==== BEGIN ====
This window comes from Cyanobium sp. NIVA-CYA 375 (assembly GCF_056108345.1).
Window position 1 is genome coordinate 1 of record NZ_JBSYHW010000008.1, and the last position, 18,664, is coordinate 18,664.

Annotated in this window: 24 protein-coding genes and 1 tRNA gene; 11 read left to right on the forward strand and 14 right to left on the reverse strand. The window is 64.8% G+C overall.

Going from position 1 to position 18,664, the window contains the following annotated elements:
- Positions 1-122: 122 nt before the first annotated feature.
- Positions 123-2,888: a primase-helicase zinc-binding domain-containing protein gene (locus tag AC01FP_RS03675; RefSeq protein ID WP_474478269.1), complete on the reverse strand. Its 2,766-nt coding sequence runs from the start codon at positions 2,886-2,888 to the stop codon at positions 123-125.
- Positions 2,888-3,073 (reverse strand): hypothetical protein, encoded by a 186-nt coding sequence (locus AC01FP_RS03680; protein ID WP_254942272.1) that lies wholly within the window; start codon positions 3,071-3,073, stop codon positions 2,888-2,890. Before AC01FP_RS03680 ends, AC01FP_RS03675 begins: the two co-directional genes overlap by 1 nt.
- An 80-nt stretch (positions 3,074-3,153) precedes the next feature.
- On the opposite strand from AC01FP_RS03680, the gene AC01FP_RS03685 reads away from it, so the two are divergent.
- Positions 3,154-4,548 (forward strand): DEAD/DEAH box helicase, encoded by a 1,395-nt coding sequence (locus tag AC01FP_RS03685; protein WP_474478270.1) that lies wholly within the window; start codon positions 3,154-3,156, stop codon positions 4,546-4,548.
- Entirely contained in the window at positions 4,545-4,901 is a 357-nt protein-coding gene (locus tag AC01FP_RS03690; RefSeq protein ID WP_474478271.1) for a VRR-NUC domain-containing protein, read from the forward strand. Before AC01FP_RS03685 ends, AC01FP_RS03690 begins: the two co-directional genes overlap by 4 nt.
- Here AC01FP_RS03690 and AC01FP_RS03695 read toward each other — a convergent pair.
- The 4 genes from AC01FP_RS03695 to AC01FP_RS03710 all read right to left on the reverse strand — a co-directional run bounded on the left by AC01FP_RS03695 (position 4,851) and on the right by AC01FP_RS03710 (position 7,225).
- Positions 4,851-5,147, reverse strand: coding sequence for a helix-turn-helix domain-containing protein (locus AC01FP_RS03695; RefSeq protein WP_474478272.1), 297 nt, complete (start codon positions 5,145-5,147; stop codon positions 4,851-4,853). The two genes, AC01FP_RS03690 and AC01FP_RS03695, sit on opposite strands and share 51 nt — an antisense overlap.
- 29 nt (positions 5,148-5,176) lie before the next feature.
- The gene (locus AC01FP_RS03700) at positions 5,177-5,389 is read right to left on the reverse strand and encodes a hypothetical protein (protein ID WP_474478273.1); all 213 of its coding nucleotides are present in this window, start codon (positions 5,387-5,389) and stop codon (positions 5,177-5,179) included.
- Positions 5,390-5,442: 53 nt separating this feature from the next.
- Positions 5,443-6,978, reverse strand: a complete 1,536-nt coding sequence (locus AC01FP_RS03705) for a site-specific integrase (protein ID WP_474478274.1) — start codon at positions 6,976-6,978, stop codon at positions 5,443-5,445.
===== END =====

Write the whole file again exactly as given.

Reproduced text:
This window comes from Cyanobium sp. NIVA-CYA 375 (assembly GCF_056108345.1).
Window position 1 is genome coordinate 1 of record NZ_JBSYHW010000008.1, and the last position, 18,664, is coordinate 18,664.

Annotated in this window: 24 protein-coding genes and 1 tRNA gene; 11 read left to right on the forward strand and 14 right to left on the reverse strand. The window is 64.8% G+C overall.

Going from position 1 to position 18,664, the window contains the following annotated elements:
- Positions 1-122: 122 nt before the first annotated feature.
- Positions 123-2,888: a primase-helicase zinc-binding domain-containing protein gene (locus tag AC01FP_RS03675; RefSeq protein ID WP_474478269.1), complete on the reverse strand. Its 2,766-nt coding sequence runs from the start codon at positions 2,886-2,888 to the stop codon at positions 123-125.
- Positions 2,888-3,073 (reverse strand): hypothetical protein, encoded by a 186-nt coding sequence (locus AC01FP_RS03680; protein ID WP_254942272.1) that lies wholly within the window; start codon positions 3,071-3,073, stop codon positions 2,888-2,890. Before AC01FP_RS03680 ends, AC01FP_RS03675 begins: the two co-directional genes overlap by 1 nt.
- An 80-nt stretch (positions 3,074-3,153) precedes the next feature.
- On the opposite strand from AC01FP_RS03680, the gene AC01FP_RS03685 reads away from it, so the two are divergent.
- Positions 3,154-4,548 (forward strand): DEAD/DEAH box helicase, encoded by a 1,395-nt coding sequence (locus tag AC01FP_RS03685; protein WP_474478270.1) that lies wholly within the window; start codon positions 3,154-3,156, stop codon positions 4,546-4,548.
- Entirely contained in the window at positions 4,545-4,901 is a 357-nt protein-coding gene (locus tag AC01FP_RS03690; RefSeq protein ID WP_474478271.1) for a VRR-NUC domain-containing protein, read from the forward strand. Before AC01FP_RS03685 ends, AC01FP_RS03690 begins: the two co-directional genes overlap by 4 nt.
- Here AC01FP_RS03690 and AC01FP_RS03695 read toward each other — a convergent pair.
- The 4 genes from AC01FP_RS03695 to AC01FP_RS03710 all read right to left on the reverse strand — a co-directional run bounded on the left by AC01FP_RS03695 (position 4,851) and on the right by AC01FP_RS03710 (position 7,225).
- Positions 4,851-5,147, reverse strand: coding sequence for a helix-turn-helix domain-containing protein (locus AC01FP_RS03695; RefSeq protein WP_474478272.1), 297 nt, complete (start codon positions 5,145-5,147; stop codon positions 4,851-4,853). The two genes, AC01FP_RS03690 and AC01FP_RS03695, sit on opposite strands and share 51 nt — an antisense overlap.
- 29 nt (positions 5,148-5,176) lie before the next feature.
- The gene (locus AC01FP_RS03700) at positions 5,177-5,389 is read right to left on the reverse strand and encodes a hypothetical protein (protein ID WP_474478273.1); all 213 of its coding nucleotides are present in this window, start codon (positions 5,387-5,389) and stop codon (positions 5,177-5,179) included.
- Positions 5,390-5,442: 53 nt separating this feature from the next.
- Positions 5,443-6,978, reverse strand: a complete 1,536-nt coding sequence (locus AC01FP_RS03705) for a site-specific integrase (protein ID WP_474478274.1) — start codon at positions 6,976-6,978, stop codon at positions 5,443-5,445.